This code does not print 1 – 2-18, but instead 0.999996185302734380:

```#include "stdio.h"
int main()
{
/* Print 1 - 2^-18 */
}
```

## 3. Java (Windows)

### Smallest Fraction

This code prints all 24 decimal places of 2-24:

```class precision {
/* Print 2^-24 */
public static void main(String[] args) {
}
}
```

This code does not print 2-25, but instead 0.0000000298023223876953120:

```class precision {
/* Print 2^-25 */
public static void main(String[] args) {
}
}
```

### Largest Fraction

This code prints all 16 decimal places of 1 – 2-16:

```class precision {
/* Print 1 - 2^-16 */
public static void main(String[] args) {
}
}
```

This code does not print 1 – 2-17, but instead 0.99999237060546880:

```class precision {
/* Print 1 - 2^-17 */
public static void main(String[] args) {
}
}
```

## 4. Visual Basic (Windows)

### Smallest Fraction

This code prints all 21 decimal places of 2-21:

```Module Precision
'Print 2^-21
Sub Main()
End Sub
End Module
```

This code does not print 2-22, but instead 0.0000002384185791015630:

```Module Precision
'Print 2^-22
Sub Main()
End Sub
End Module
```

### Largest Fraction

This code prints all 15 decimal places of 1 – 2-15:

```Module Precision
'Print 1 - 2^-15
Sub Main()
End Sub
End Module
```

This code does not print 1 – 2-16, but instead 0.9999847412109380:

```Module Precision
'Print 1 - 2^-16
Sub Main()
End Sub
End Module
```

## 5. PHP (Windows)

(Updated to reflect the fix for bug 47168, as tested in PHP 5.3.5. Curiously, the arbitrary limit still exists, albeit raised from 40 to 53 decimal places. I wrote a new bug to address this, but it doesn’t look like they’ll be fixing that one.)

### Smallest Fraction

This code prints all 40 decimal places of 2-40:

```<?php
/* Print 2^-40 */
?>
```

This code does not print 2-41; 0.0000000000004547473508864641189575195312 is printed instead:

```<?php
/* Print 2^-41 */
?>
```

This code prints all 53 decimal places of 2-53:

```<?php
/* Print 2^-53 */
?>
```

This code does not print 2-54; instead, it prints

0.00000000000000005551115123125782702118158340454101562.

```<?php
/* Print 2^-54 */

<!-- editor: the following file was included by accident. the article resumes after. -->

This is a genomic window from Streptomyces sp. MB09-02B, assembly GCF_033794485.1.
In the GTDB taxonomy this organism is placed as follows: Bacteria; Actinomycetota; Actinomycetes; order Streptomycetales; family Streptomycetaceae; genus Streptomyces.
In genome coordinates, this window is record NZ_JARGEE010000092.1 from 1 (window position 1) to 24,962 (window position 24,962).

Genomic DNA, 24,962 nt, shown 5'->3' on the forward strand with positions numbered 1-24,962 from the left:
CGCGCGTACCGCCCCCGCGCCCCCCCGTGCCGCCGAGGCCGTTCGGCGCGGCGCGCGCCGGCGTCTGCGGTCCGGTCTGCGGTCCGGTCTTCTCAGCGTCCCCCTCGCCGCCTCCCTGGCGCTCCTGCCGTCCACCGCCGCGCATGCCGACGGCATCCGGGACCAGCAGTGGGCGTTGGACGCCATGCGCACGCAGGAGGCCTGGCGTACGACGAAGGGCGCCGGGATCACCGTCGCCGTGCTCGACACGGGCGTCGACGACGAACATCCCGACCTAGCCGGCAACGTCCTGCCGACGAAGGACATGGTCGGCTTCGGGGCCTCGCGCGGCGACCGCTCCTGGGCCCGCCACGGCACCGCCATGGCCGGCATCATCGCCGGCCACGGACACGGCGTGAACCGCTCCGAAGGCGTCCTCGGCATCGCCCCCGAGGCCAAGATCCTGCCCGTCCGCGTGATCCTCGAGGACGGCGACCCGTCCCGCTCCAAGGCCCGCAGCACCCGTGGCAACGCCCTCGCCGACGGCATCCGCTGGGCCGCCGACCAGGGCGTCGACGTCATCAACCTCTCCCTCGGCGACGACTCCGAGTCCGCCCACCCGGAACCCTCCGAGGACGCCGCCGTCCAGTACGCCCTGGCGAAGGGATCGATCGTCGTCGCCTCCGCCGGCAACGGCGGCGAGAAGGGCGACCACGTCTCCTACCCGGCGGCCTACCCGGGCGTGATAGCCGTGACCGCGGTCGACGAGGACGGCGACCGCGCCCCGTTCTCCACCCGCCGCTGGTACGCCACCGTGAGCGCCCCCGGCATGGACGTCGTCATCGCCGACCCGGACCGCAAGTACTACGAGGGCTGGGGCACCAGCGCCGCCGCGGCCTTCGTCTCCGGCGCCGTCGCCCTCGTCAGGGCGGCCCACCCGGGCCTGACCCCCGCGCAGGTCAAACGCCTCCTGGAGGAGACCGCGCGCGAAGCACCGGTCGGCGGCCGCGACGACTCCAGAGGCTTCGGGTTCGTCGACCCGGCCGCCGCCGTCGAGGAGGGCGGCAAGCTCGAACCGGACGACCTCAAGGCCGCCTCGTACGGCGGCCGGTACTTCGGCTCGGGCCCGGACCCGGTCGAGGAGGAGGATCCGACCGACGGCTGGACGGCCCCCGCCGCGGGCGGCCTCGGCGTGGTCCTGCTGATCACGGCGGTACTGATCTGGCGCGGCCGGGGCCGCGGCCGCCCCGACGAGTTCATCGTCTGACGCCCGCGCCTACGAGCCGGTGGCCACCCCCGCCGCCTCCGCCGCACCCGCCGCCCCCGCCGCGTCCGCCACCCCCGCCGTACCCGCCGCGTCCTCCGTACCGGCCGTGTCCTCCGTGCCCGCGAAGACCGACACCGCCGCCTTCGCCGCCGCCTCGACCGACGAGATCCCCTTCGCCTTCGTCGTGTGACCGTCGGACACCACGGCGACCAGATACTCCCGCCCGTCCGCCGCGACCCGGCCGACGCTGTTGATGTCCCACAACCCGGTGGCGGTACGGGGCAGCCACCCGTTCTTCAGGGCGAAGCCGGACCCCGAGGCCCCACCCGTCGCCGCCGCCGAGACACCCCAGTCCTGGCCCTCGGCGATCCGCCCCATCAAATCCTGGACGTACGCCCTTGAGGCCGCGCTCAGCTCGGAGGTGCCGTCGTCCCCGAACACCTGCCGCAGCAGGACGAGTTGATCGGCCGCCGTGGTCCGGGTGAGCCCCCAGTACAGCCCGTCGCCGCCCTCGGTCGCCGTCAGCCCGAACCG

?>
```

### Largest Fraction

This code prints all 40 decimal places of 1 – 2-40:

```<?php
/* Print 1 - 2^-40 */
?>
```

This code does not print 1 – 2-41; instead, it prints 0.9999999999995452526491135358810424804688:

```<?php
/* Print 1 - 2^-41 */
?>
```

This code prints all 53 decimal places of 1 – 2-53:

```<?php
/* Print 1 - 2^-53 */
?>
```

This code does not print 1 – 2-54; it prints 1 followed by 53 decimal places of 0s:

```<?php
/* Print 1 - 2^-54 */
?>
```

## 6. JavaScript in Firefox (Windows)

### Smallest Fraction

This code prints all 100 decimal places of 2-100:

```<script type="text/javascript">
/* Print 2^-100 */
var dyadic = /* Compute as 2^-50 * 2^-50 to break into 2 lines */
0.00000000000000088817841970012523233890533447265625 *
0.00000000000000088817841970012523233890533447265625;
</script>
```

This code does not print 2-101. Instead, it prints nothing. The Firefox error console gives the message “precision 101 out of range,” complaining about toFixed(101):

```<script type="text/javascript">
/* Print 2^-101 */
var dyadic = /* Compute as 2^-50 * 2^-51 to break into 2 lines */
0.00000000000000088817841970012523233890533447265625 *
0.000000000000000444089209850062616169452667236328125;
</script>
```

This code is the same as above but with “toFixed(100).” It therefore can’t print 2-101. Instead it rounds the last two digits, ’25’, to ‘3’ (I didn’t want to paste a 100 digit decimal here):

```<script type="text/javascript">
/* Print 2^-101 */
var dyadic = /* Compute as 2^-50 * 2^-51 to break into 2 lines */
0.00000000000000088817841970012523233890533447265625 *
0.000000000000000444089209850062616169452667236328125;
</script>
```

### Largest Fraction

This code prints all 53 decimal places of 1 – 2-53:

```<script type="text/javascript">
/* Print 1 - 2^-53 */
0.99999999999999988897769753748434595763683319091796875;